More tournaments would, however, require more sponsorship and this was greatly dependent on input from the private sector. Grayson and Look Loy complained about in adequate contribution and an overall lack of interest in local football by the business community.
The private sector, in Look Loy’s opinion, only pays ‘lip service’ to investing in football and only seems to show interest in major events that draw large crowds and create good advertising opportunities.
“You might turn on your radio and hear they put up $400,000 or $500,000 to sponsor some horse race,” said Look Loy. “They’re into that. Or for some golf tournament. They’re into that.
“But the sports that are played by the masses of people, football in particular, when last you hear about a private, corporate enterprise investing in football, unless it’s the national team and there are a few thousand people in the stadium?”
Grayson compared the level of sponsorship of cricket tournaments as opposed to football.
“You always have some youth tournament going on in local cricket in the different zones,” said Grayson. “Football has nothing like that.”
All four coaches felt that the current scouting process was especially unfair for young Tobago players. Although the “Sister Isle” has talented players and a smaller pool, which should help the identification process, scouts rarely look there. And, when they do, they may only watch a handful of games before returning to Trinidad.
It meant that many Tobago players had little chance of being spotted unless they travelled to Trinidad to compete.
Apart from the shortcomings in the selection process, the four coaches also pointed to flaws in local player development.
Player development, according to Look Loy, relies heavily on coaching development and administrative development. But most teams, he suggested, care more about winning trophies than working towards such improvements.
“You call a meeting to discuss things like development but you can’t get a conversation going because all people want is ‘a fixtures’ so that could beat you and me and say they have a big side (and) they are the league champion,” said Look Loy. “But when you delve beneath the surface of that title you see all the disorder that still exists in our football.”
He claimed that the TTFA does not have a proper coaching education programme in place nor are there any educational requirements for coaches.
“Tomorrow morning, if I start a side in the Professional League and I register a team,” said Look Loy, “and I say you are my coach, then you are my coach.”
Look Loy noted that in the the English Premier League or even the Jamaica and Suriname top flight competitions, coaches must be certified and at the right level to work.
In Britain, there are various levels of training and certification that a coach would receive, depending on the level at which he wanted to perform. While, in Jamaica, there are three levels of training and its Premier League receives assistance from CONCACAF and FIFA. Suriname, said Look Loy, also received support from the Netherlands to implement a proper coaching system.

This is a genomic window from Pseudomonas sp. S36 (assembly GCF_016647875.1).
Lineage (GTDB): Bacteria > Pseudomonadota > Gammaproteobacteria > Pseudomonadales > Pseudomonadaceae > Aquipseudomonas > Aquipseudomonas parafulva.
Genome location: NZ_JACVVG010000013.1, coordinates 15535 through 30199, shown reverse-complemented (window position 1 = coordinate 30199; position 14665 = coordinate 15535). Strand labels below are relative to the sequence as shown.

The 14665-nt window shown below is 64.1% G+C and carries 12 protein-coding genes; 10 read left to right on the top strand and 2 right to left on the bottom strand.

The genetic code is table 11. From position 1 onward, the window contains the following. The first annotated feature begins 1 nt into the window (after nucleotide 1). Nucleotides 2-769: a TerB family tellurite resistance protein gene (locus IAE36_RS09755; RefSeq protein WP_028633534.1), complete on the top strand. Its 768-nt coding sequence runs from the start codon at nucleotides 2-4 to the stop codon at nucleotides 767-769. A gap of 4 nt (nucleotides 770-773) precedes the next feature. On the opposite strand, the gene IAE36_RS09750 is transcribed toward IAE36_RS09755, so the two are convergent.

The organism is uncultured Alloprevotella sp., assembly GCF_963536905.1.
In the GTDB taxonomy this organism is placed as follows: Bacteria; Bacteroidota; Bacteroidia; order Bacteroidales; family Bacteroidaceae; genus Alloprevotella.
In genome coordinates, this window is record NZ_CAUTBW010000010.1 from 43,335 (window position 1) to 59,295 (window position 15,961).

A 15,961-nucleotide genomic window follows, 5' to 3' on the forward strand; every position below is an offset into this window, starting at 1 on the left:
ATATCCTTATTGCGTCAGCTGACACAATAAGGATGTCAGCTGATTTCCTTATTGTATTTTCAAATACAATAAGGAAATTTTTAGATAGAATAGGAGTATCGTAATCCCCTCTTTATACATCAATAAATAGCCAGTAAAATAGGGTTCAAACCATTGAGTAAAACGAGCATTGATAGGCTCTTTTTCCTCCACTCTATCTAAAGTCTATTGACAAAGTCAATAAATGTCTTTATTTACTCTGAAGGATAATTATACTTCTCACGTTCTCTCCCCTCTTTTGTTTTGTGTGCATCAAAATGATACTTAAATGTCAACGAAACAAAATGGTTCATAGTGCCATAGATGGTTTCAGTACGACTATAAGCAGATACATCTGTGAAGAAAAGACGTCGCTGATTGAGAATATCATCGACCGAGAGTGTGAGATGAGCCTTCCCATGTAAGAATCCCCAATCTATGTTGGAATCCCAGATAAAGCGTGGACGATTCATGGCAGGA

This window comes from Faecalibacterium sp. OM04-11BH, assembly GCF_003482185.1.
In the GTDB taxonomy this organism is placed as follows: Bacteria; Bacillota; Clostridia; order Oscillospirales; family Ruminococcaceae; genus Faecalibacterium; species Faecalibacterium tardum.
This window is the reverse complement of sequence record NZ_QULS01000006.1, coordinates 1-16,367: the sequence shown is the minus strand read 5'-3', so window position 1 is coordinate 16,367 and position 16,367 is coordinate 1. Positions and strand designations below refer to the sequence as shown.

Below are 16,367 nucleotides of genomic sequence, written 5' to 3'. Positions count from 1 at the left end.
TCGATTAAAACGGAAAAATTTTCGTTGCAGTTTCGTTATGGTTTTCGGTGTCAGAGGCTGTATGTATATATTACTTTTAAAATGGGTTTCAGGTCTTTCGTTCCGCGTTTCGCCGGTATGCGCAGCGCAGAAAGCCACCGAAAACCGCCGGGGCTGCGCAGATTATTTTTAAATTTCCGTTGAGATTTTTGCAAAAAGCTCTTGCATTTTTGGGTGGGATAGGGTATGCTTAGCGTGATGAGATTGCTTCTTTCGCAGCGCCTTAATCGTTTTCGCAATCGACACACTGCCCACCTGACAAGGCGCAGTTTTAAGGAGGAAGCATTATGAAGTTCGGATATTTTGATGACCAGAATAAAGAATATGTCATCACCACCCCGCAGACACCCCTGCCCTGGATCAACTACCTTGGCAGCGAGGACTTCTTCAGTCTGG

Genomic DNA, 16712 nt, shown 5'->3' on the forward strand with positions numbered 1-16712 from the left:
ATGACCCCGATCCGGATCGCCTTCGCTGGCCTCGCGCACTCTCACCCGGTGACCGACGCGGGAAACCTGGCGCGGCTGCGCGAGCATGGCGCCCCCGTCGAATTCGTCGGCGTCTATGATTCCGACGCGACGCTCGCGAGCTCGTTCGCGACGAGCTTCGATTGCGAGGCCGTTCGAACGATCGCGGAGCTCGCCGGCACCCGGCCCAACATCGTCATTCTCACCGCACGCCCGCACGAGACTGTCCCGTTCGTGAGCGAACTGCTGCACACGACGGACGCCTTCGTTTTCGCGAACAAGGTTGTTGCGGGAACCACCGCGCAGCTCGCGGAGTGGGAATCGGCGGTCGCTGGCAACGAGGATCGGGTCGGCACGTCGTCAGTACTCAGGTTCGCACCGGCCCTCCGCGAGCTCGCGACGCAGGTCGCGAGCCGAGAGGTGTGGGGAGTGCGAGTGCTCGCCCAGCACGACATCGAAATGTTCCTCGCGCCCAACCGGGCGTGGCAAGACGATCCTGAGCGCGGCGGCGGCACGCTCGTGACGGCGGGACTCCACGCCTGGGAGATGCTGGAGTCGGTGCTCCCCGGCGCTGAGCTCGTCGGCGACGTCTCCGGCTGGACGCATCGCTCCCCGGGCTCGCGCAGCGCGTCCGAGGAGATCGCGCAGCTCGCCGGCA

Local coaches, he pointed out, are not even being sent overseas to learn techniques that are unavailable locally.
“When last you hear about a Pro League team taking a coach and sending them to England, or Germany, or Brazil to do a course for six months?” asked Look Loy. “You never hear about that happening.”
There is, Look Loy said, a lack of political interest in coaching development.
“Once you have some finance, once you have leadership that is visionary and committed to doing the right thing,” said Look Loy, “then we could get into coach development, infrastructure development and ultimately player development.
“If you don’t have these things, then you hitting and missing and depending on pure talent.”
And natural ability, Vidale explained, is insufficient when our players’ technical skills are undeveloped and they face opponents who have received proper developmental work from the age of eight.
“One of the weakest areas in our game, and it has manifested itself in the national senior team and even in the women’s team, is that we fool ourselves that talent is what is necessary,” said Vidale. “Players who reach the top can’t kick the ball for more than five passes because their technical skills, which have to do with ball possession, are not good enough for top-level football.”
Look Loy pointed out the difference in growth between Trinidad and Tobago and the United States who were both “head to head” in 1989.
“Look how far they gone now,” he said, “They are a bonafide top 16 country in any World Cup and we can’t even get to the final round of CONCACAF qualifying now. Look at the road they have travelled since ‘89.
“The US does not get involved in anything unless they can dominate it.”
If Trinidad and Tobago wants to get anywhere near to CONCACAF’s summit again, there is no time to waste.